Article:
Presentation on theme: "Evidence about Past Earthquakes From Faults By: Thomas Solowynsky, Tom Mulally, Victoria Flis, Omar Oregel."— Presentation transcript:
Evidence about Past Earthquakes From Faults By: Thomas Solowynsky, Tom Mulally, Victoria Flis, Omar Oregel
Faults There are many faults that tell us different effects and are caused by earthquakes. Faults form because of extension or compression. In Moab, faults are not active right now. We will explain about earthquakes and what is different between small faults and huge faults.
Extension makes normal faults Stretching of the ground is called Extension Extension causes normal faults to form
Identify Faults Some layers and faults are exposed so clearly like show different kind of stones and slips. Its can tell us if its compression or extension. Or some layers and faults are in a mess and many slips. Sometime its hard to identify the stone because it was mixed up and deformation.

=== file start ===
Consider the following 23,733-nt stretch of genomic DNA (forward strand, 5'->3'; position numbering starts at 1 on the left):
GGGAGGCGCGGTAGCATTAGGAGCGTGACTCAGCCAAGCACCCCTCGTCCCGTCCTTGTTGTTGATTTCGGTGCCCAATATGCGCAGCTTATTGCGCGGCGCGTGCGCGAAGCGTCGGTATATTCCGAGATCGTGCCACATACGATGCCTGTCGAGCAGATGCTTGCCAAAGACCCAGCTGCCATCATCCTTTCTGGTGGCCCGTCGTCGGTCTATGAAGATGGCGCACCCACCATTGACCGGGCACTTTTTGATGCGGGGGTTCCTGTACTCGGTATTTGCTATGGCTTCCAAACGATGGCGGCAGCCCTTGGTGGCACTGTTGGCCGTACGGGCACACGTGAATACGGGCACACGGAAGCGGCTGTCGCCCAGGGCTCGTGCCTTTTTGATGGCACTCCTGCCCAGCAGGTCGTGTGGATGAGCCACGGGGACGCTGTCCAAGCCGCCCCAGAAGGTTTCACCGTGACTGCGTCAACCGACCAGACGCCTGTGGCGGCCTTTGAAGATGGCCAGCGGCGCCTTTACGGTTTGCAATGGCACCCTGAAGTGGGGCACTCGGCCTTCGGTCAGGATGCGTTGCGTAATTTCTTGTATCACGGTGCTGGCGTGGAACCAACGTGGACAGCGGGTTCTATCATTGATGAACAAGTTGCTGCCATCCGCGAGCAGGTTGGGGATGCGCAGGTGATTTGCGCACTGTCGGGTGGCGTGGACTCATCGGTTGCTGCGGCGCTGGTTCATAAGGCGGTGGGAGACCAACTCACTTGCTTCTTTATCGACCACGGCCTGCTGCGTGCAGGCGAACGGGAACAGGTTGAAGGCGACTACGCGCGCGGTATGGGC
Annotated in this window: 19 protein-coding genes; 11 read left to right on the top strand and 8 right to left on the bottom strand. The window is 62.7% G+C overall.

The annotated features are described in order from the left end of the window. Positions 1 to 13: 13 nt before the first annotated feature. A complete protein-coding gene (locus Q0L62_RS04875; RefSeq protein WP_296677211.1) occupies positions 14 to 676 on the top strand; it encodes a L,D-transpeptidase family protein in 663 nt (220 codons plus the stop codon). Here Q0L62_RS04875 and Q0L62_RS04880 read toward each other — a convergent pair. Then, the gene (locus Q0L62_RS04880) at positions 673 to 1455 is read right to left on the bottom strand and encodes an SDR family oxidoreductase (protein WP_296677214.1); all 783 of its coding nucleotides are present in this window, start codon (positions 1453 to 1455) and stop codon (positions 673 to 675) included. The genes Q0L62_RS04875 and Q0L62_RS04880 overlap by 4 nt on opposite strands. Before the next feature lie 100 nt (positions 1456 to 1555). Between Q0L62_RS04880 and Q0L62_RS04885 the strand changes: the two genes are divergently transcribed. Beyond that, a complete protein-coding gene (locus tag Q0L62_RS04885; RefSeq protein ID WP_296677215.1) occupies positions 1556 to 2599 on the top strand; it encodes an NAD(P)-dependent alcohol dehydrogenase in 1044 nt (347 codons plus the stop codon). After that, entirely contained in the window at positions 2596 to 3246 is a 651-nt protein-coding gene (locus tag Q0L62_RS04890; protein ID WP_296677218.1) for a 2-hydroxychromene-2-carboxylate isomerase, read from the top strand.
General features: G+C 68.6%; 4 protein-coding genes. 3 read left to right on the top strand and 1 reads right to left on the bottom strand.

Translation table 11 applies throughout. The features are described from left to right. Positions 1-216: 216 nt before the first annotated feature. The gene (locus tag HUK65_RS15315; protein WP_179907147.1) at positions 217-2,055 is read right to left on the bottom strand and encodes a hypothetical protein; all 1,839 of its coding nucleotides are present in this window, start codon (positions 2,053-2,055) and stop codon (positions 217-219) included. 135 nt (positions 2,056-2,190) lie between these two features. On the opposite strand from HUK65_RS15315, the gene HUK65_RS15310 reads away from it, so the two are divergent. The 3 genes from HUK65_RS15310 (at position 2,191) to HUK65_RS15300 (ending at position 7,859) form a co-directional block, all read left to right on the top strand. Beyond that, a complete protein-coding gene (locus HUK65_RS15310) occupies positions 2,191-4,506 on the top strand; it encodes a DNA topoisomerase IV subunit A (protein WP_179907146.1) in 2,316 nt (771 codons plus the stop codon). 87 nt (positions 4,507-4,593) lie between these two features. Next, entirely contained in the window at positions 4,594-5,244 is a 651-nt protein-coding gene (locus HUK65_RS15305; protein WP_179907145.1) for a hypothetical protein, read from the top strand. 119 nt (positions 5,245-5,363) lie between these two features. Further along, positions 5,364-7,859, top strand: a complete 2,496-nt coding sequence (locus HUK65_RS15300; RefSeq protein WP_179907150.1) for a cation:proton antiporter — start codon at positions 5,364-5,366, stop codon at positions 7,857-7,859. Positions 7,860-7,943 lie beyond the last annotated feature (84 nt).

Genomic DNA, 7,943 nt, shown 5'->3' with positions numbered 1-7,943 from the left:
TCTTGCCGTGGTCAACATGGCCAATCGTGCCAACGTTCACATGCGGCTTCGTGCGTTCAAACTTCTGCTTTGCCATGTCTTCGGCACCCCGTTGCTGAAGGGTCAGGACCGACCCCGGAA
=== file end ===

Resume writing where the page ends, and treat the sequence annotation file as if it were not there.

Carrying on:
Earthquake Earthquakes tend to start from the movement in aethenosphere and it will hit to lithosphere. In the western of U.S., earthquakes can go up to magnitude 6.0 or 7.0.
Small Faults Small faults were caused by either many small or one medium earthquakes. In Moab and Arches National Park, small faults tend to clearly show slips and layers. It is easy to identify kind of rocks and match the layers.
Examples of small faults Small Faults
Slip on small faults Slip on faults
Huge Faults Earthquakes cause the rocks to move by slip on the fault. Near the fault, the rock gets broken into lots of pieces from power of earthquakes. Lots of power = lots of broken rocks There is a lot of grinding close to faults.
Huge Faults Fault Very Broken Rocks! Not Very Broken Rocks Slip
More About Huge Faults Water goes through faults easily because of cracks and broken rocks. When old age rocks are together with younger age rocks, we must have a big fault. Over time rain falls onto the mountain and the mountain is made more smooth shaped. This is erosion.
Huge Fault Features Different color Fault Youngest Rocks Young Rocks Oldest Rocks
Conclusions Evidence in the field tells us that old faults once produced earthquakes Small earthquakes Simple cracks with small amount of slip Large earthquakes Lots of broken rocks Large faults are easy places for water to flow